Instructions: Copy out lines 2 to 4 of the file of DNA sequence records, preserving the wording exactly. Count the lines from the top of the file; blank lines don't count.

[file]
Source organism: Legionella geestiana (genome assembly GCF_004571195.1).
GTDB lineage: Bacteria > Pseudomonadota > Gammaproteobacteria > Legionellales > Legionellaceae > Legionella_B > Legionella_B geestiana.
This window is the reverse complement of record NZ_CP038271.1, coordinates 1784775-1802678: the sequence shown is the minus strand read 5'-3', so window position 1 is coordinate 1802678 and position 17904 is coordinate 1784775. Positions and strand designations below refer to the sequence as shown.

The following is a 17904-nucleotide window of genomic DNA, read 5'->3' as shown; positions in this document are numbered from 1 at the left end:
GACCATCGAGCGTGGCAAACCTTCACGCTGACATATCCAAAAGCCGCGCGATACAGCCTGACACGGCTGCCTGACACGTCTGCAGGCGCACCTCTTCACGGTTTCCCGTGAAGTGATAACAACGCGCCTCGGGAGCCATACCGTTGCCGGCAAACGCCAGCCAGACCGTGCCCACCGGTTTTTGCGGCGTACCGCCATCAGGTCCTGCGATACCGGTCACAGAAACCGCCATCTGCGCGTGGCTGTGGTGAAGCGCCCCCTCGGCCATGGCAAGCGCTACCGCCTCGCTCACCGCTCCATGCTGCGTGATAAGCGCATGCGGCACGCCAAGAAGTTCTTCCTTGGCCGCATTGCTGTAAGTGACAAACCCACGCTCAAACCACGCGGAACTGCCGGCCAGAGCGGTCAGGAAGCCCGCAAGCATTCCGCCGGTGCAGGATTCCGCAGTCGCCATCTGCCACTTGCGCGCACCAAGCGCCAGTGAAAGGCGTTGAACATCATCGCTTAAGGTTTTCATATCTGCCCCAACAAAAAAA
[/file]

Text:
GTDB lineage: Bacteria > Pseudomonadota > Gammaproteobacteria > Legionellales > Legionellaceae > Legionella_B > Legionella_B geestiana.
This window is the reverse complement of record NZ_CP038271.1, coordinates 1784775-1802678: the sequence shown is the minus strand read 5'-3', so window position 1 is coordinate 1802678 and position 17904 is coordinate 1784775. Positions and strand designations below refer to the sequence as shown.

The following is a 17904-nucleotide window of genomic DNA, read 5'->3' as shown; positions in this document are numbered from 1 at the left end: